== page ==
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  • 8 Comments
Captain Phillips
Comparing oranges and apples tends not to be conducive to any critical discourse, but to get something off my chest that I can’t shake (and hopefully provides some convincing context), in the fall sweepstakes to create the most gripping, immersive and emotionally resonant survival tale, Paul Greengrass’ “Captain Phillips” has the surprisingly thematically similar “Gravity” licked. With apologies to Alfonso Cuaron’s film, which I enjoyed, the buzzier effort may be an enveloping visual tour-de-force, but the one (wo)man-against-the-universe endurance saga in space lacks in character development and genuinely convincing emotional stakes. These are not, however, narrative areas that “Captain Phillips” is deficient in. In fact, its character and rich emotional layers are what elevates the film from a precisely-told absorbing thriller into something much more potent and powerful: a breathtakingly harrowing tale of survival and grueling desperation that redefines the term “nailbiter.”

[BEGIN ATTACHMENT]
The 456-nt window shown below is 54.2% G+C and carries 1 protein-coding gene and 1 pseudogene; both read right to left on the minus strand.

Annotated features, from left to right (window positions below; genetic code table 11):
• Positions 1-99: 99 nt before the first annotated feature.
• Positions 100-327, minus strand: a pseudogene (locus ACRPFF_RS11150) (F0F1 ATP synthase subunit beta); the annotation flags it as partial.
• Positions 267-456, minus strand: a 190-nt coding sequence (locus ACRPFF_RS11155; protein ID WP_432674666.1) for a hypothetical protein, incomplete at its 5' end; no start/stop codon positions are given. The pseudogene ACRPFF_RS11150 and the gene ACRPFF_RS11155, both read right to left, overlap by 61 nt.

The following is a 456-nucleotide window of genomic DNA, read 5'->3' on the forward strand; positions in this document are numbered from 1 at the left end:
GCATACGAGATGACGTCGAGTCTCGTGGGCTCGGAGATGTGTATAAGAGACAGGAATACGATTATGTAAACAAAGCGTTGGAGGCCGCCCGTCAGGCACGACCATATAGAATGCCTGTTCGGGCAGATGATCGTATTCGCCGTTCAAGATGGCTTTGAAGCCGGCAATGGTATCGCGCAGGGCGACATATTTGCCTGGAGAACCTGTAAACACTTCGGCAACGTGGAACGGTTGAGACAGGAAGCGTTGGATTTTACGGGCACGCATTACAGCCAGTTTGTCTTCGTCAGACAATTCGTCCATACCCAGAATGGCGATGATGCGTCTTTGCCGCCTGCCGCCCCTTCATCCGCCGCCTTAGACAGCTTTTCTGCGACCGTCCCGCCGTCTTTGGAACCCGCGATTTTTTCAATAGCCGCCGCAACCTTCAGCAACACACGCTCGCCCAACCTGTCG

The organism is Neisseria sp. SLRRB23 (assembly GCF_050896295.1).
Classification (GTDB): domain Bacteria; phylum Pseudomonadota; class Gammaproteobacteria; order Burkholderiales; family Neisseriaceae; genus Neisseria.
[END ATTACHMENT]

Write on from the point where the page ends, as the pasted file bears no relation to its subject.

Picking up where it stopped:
NYFF Review: Time Travel Rom-Com 'About Time' Starring Rachel McAdams & Domnhall Gleeson

  • By Gabe Toro
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  • September 23, 2013 11:07 AM
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  • 30 Comments
We’ve sat through an entire generation of fantasy and science fiction films about a protagonist gifted with extraordinary powers who first Resists, then Accepts The Call, which almost always involves saving the world, defeating a powerful villain, and re-establishing the status quo. Very rarely does anyone seek a cause beyond preventing the apocalypse, placing them within a narrative where they are rewarded not for being proactive, but rather reacting to the latest large-scale disaster. Imagine where we’d be as a film society today if Tobey Maguire’s Peter Parker fully dedicated himself to wrestling. Right off the bat, the young lad at the center of Richard Curtis’ “About Time” does what any of us would do if we were gifted with extraordinary powers: he tries to romance Rachel McAdams.